Lua Primer

While you’re learning, it’s a good idea to keep the Lua reference manual open in a tab to refer to; it is indispensable. However, if you want the short version, here are the most important parts of Lua you’ll need to get started. This is meant to give a very brief overview and let you know where in the manual to look for further details, not to teach Lua.

Note that this is a complete list of all globals in standard Lua, though it doesn’t explain all the functions inside every top-level module. Other Lua runtimes or embedded contexts usually introduce things that aren’t covered here.

Important functions

Note that tostring on tables will give unsatisfactory results; simply evaluating the table in the REPL will invoke fennelview for you and show a human-readable view of the table (or you can invoke fennelview explicitly in your code).

The io module

This module contains functions for operating on the filesystem. Note that directory listing is absent; you need the luafilesystem library for that.

To open a file you use io.open, which returns a file descriptor upon success, or nil and a message upon failure. This failure behavior makes it well-suited for wrapping with assert to turn failure into an error. You can call methods on the file descriptor, concluding with f:close.

(let [f (assert (io.open "path/to/file"))]
  (print (f:read)) ; reads a single line by default
  (print (f:read "*a")) ; you can read the whole file
  (f:close))

You can also call io.open with :w as its second argument to open the file in write mode and then call f:write and f:flush on the file descriptor.

The other important function in this module is the io.lines function, which returns an iterator over all the file’s lines.

(each [line (io.lines "path/to/file")]
  (process-line line))

It will automatically close the file once it detects the end of the file. You can also call f:lines on a file descriptor that you got using io.open.

The table module

This contains some basic table manipulation functions. All these functions operate on sequential tables, not general key/value tables. The most important ones are described below:

The table.insert function takes a table, an optional position, and an element, and it will insert the element into the table at that position. The position defaults to being the end of the table. Similarly table.remove takes a table and an optional position, removes the element at that position, and returns it. The position defaults to the last element in the table. To remove something from a non-sequential table, simply set its key to nil.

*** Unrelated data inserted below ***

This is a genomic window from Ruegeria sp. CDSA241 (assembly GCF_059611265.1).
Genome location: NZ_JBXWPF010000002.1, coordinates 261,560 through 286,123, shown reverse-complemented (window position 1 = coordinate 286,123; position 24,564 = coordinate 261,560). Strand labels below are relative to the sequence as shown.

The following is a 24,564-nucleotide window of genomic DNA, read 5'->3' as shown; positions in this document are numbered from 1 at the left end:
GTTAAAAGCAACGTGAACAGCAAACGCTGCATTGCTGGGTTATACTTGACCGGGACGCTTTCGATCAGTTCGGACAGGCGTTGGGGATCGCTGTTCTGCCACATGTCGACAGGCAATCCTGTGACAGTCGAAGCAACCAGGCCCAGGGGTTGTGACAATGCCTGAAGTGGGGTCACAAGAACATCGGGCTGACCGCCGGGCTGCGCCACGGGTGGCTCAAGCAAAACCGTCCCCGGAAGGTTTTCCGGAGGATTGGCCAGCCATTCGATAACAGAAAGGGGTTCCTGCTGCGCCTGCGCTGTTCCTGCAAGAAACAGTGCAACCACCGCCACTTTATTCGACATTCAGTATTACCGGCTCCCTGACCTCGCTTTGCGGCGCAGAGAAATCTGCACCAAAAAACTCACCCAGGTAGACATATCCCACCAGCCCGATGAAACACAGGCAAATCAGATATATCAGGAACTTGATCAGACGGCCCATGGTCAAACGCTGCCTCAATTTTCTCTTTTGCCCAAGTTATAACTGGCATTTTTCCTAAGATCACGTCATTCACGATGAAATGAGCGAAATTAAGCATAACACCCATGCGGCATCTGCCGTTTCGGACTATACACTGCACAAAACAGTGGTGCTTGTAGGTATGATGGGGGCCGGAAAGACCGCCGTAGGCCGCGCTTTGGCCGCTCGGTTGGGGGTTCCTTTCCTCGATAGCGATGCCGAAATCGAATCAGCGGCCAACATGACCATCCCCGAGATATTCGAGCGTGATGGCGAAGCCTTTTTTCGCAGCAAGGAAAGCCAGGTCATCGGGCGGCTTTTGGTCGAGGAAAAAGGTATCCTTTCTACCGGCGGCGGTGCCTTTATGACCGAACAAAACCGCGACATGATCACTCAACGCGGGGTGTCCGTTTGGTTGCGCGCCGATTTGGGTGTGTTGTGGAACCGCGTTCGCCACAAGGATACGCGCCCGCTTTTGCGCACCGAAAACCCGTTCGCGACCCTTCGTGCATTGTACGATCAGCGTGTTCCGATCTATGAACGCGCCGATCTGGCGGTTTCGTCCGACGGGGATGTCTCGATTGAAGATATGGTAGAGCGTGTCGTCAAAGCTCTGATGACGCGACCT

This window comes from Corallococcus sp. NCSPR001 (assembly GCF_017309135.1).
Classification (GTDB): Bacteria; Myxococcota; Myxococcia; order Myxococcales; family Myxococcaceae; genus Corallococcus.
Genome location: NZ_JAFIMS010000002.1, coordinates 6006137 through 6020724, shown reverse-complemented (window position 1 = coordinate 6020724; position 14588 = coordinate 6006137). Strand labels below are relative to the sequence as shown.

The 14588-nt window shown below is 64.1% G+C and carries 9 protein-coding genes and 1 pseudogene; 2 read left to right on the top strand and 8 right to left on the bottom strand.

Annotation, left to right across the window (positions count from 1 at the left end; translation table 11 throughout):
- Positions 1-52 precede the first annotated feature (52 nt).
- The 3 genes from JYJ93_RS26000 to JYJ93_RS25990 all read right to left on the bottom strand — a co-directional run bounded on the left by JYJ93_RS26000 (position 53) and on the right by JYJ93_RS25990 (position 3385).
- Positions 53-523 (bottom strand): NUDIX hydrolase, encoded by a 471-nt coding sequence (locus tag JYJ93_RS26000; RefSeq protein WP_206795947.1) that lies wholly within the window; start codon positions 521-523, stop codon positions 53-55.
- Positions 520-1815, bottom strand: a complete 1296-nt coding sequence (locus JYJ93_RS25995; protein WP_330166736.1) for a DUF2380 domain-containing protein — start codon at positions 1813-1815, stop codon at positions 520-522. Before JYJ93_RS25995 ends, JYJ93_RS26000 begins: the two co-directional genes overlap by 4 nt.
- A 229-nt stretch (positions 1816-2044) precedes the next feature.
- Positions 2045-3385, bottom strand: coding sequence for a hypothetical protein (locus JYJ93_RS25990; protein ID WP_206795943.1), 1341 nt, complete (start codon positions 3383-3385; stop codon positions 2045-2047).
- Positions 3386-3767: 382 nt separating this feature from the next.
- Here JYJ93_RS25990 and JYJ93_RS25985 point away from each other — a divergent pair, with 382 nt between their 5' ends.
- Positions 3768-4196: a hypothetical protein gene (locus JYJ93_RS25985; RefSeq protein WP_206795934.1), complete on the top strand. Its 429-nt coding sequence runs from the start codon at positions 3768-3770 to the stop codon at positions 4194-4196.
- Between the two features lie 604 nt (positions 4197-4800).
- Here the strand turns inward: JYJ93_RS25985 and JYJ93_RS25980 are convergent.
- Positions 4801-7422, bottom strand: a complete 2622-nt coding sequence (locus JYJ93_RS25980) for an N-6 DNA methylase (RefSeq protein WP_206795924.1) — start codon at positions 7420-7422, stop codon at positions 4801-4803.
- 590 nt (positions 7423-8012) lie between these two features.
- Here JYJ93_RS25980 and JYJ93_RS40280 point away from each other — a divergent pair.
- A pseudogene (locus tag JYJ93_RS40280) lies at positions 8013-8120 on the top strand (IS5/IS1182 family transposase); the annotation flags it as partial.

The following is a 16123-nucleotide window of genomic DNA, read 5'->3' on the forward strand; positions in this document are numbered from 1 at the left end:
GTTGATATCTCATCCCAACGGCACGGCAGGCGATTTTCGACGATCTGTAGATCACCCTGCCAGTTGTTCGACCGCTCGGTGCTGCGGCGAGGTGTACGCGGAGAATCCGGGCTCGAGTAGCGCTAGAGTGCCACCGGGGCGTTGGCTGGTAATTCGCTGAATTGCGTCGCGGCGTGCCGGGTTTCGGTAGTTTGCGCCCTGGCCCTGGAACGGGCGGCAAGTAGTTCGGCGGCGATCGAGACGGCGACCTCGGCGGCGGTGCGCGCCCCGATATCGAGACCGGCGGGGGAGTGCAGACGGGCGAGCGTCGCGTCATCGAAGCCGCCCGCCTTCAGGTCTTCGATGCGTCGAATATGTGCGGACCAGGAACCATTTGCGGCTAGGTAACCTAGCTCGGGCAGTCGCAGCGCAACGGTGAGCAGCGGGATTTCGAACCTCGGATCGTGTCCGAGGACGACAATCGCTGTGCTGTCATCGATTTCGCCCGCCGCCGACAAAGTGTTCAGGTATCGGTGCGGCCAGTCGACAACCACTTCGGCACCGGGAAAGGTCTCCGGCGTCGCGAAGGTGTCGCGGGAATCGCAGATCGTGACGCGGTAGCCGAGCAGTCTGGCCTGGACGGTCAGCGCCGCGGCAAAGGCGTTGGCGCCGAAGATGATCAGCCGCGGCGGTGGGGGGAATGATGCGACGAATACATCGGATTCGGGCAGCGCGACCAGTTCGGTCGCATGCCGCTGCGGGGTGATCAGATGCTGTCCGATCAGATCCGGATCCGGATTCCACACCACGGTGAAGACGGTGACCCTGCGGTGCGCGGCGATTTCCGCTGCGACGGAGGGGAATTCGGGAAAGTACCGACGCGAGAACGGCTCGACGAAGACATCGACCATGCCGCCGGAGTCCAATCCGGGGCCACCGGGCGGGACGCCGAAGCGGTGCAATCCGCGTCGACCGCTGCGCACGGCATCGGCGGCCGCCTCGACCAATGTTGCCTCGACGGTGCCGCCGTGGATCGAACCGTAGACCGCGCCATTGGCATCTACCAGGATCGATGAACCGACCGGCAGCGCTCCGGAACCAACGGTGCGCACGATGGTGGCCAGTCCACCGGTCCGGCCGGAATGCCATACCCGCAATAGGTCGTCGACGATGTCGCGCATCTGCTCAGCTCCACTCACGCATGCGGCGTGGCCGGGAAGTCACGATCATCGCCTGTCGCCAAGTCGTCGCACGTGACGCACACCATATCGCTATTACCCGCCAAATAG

The table.concat function returns a string that has all the elements concatenated together with an optional separator.

(let [t [1 2 3]]
  (table.insert t 2 "a") ; t is now [1 "a" 2 3]
  (table.insert t "last") ; now [1 "a" 2 3 "last"]
  (print (table.remove t)) ; prints "last"
  (table.remove t 1) ; t is now ["a" 2 3]
  (print (table.concat t ", "))) prints "a, 2, 3"

The table.sort function a table in-place, as a side-effect. It takes an optional comparator function which should return true when its first argument is less than the second.

The table.unpack function returns all the elements in the table as multiple values. Note that table.unpack is just unpack in Lua 5.1.

Other important modules

You can explore a module by evaluating it in the REPL to display all the functions and values it contains.

Note that Lua does not implement regular expressions but its own more limited pattern language for string.find, string.match, etc.

Advanced

Lua loading

These are used for loading Lua code. The load* functions return a “chunk” function which must be called before the code gets run, but dofile executes immediately.

Obscure


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